CONCEPTUALIZATIONS OF HELP-TAKING AND PATIENT RESPONSE TO PSYCHOTHERAPY
HOYT, ROBERT M.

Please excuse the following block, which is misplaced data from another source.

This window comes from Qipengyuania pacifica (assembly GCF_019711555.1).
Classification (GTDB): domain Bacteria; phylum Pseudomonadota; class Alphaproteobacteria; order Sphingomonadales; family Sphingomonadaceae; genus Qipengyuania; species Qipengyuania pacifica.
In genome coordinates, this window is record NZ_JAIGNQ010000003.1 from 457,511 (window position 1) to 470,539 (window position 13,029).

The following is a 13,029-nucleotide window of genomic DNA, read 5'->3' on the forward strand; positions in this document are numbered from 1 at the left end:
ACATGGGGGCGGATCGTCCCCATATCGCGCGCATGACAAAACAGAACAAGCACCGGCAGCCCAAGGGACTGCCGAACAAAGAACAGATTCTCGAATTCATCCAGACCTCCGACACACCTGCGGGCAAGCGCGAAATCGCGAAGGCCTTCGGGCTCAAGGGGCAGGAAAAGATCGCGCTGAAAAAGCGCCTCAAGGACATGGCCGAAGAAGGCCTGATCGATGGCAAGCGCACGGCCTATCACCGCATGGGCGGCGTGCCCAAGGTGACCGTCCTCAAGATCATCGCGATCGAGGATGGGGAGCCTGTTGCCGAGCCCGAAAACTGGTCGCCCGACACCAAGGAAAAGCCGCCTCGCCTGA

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This study measured conceptualizations of help-taking in two different ways--through the recall of experiences with past helpers and the report of help desired from a current therapist. The recall of past help more strongly predicted the strength of the therapeutic alliance established during the initial phase of analytically oriented individual treatment. The kind of help offered by past helpers accounted for 36% of the variance in the strength of the therapeutic alliance, and how positive one felt about help received in the past accounted for an additional 6.7% of the total variance.;When past helpers were recalled and/or a current therapist was expected to focus on being sympathetic over objective, wait for the other's lead over initiating topics, stress feelings over actions, and understand problems over solving them, the therapeutic alliance was significantly more likely to flourish. This "therapeutic ideology" is consistent with psychoanalytic theory of technique. All the therapists in this study described themselves as analytically oriented. It was therefore concluded that when patient and therapist share a similar therapeutic ideology, the formation of an effective alliance is enhanced.;Patients who established a stronger therapeutic alliance were significantly more likely to recall help received in the past as effective or expect their current therapy to be successful. This suggests a greater willingness and/or capacity to profit from the therapists' offer to help.;Patients who formed a strong therapeutic alliance also recalled approaching past helpers for help rather than being approached by them. Apparently, patients who experience a strong need to communicate their distress to a helping person develop a positive relationship with the therapist.;That help-taking conceptualizations revealed through the recall of past experiences were more highly correlated with a positive therapeutic alliance than those revealed through the report of current expectations suggests that patients' report of help currently expected from a therapist may be a more conscious but less veridical reflection of internalized help-taking conceptualizations. It is possible that current help-taking expectations may be distorted by patients' wish to impress their therapists as "good" (e.g., socially desirable) in order to feel liked and accepted by them.